Adults vaccinated as children may need booster shots again

There's a lot of talk about vaccinations for children to protect them from highly contagious viruses and diseases, but what about adults?

According to the Center for Disease Control and Prevention, as of Monday, the number of measles cases this year is now at 626. That's the second highest in more than a decade.

Nearly two decades ago, the measles was declared eliminated in the U.S., but there has been an upsurge of cases, including adults who thought they were already protected.

It's likely some adults might not remember shots as children, or have lost their documentation.

Depending on where they were born, those adults might not have been given the vaccine at all.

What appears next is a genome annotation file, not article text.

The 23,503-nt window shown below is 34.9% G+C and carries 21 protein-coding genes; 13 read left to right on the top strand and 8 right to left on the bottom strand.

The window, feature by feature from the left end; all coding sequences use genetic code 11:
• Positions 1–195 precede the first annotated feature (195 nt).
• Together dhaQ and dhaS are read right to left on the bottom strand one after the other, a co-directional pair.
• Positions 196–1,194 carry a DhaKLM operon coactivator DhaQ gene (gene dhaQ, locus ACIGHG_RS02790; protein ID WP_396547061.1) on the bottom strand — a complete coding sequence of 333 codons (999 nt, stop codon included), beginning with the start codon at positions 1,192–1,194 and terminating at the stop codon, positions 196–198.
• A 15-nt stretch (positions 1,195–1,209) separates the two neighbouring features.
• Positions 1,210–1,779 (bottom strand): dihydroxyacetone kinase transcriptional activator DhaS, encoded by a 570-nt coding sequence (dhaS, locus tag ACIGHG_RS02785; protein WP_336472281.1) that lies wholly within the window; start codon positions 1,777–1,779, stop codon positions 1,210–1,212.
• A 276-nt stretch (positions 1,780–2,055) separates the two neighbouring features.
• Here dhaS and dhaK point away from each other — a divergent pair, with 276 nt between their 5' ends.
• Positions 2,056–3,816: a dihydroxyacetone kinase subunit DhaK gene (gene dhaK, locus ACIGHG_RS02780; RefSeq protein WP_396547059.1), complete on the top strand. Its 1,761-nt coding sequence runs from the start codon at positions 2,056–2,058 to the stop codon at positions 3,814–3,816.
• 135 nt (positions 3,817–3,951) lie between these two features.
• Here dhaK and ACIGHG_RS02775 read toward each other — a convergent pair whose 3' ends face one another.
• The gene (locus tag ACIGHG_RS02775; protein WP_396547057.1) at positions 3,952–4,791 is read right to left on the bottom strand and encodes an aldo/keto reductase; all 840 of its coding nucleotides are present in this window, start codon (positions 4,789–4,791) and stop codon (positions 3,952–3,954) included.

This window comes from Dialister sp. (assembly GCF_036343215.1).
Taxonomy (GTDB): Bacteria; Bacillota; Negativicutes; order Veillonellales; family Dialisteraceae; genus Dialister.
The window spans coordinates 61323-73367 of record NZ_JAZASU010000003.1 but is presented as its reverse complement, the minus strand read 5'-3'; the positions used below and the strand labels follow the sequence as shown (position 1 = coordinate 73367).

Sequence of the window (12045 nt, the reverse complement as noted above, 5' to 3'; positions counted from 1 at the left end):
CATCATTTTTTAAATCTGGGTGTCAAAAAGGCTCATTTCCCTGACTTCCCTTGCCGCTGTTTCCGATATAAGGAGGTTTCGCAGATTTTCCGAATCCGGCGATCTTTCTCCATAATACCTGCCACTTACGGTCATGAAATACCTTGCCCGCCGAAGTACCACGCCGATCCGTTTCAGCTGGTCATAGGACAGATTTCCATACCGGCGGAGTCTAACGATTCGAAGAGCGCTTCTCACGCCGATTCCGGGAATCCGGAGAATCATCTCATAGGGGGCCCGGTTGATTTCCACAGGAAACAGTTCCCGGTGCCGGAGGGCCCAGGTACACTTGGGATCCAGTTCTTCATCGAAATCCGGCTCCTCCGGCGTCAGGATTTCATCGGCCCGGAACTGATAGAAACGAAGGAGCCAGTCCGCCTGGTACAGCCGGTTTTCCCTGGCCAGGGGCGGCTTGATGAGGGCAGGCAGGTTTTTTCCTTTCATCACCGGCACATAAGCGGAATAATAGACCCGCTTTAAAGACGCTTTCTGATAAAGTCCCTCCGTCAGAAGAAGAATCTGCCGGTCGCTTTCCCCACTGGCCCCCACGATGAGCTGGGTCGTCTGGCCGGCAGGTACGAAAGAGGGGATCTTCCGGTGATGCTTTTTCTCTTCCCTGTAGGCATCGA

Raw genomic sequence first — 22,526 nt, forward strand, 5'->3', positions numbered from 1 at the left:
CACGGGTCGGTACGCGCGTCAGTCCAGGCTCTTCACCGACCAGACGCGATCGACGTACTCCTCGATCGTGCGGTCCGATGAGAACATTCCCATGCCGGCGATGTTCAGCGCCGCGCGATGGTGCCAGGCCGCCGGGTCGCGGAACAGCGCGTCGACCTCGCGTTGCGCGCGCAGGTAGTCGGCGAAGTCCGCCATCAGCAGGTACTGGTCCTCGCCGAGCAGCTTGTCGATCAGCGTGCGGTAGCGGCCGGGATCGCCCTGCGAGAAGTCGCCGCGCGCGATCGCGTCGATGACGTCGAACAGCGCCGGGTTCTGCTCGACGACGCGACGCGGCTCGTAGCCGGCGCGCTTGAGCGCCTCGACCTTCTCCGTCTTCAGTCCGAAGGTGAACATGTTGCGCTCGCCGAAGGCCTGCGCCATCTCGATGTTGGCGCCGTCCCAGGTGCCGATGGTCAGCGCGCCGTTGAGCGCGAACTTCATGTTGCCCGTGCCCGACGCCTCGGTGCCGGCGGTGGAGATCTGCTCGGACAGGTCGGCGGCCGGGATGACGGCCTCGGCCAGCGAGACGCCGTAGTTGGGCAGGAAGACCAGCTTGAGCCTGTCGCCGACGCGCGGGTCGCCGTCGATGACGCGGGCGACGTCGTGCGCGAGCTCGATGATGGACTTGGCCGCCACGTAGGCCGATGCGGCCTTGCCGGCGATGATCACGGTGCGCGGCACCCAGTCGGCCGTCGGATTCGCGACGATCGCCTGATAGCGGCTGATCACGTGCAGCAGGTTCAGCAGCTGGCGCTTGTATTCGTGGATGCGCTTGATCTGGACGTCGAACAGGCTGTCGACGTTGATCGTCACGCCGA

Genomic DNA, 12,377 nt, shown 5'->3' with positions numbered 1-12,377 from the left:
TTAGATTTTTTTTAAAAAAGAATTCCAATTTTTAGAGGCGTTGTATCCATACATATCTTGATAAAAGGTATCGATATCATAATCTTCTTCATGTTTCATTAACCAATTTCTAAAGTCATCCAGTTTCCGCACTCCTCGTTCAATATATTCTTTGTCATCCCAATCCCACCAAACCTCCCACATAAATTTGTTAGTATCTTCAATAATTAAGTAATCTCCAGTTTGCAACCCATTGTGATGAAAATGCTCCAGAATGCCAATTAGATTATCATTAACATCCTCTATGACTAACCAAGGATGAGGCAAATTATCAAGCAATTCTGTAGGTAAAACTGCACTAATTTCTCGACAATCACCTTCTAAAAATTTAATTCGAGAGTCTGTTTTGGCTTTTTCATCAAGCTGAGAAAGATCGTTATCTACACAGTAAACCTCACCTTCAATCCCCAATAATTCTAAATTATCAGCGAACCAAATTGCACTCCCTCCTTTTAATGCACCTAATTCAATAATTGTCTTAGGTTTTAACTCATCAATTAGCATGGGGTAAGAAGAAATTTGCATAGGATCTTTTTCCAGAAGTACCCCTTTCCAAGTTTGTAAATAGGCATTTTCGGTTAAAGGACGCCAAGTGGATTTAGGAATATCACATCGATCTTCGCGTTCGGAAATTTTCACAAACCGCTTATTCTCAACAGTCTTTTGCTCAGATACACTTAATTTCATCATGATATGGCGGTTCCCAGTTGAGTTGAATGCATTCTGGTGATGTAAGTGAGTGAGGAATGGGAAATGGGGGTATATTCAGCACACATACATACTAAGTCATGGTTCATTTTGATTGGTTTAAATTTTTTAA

If you were born before the 60's, you may have never been vaccinated because it was assumed you'd be exposed to the virus and would build immunity.

The group of adults that may be at risk are 'Generation X,' which are those born in the late 60's, 70's and 80's.

These adults may have been vaccinated, but never built immunity, mostly because of the way the vaccines were administered.

In 1989, the CDC began recommending two doses of the MMR vaccine, which covers the measles, mumps and rubella, making the vaccine consistently more effective.

If you're unsure of your immunity, health officials recommend contacting your doctor.

The CDC said it's safe to get another dose.

Two doses are about 97% effective at preventing measles; one dose is about 93%.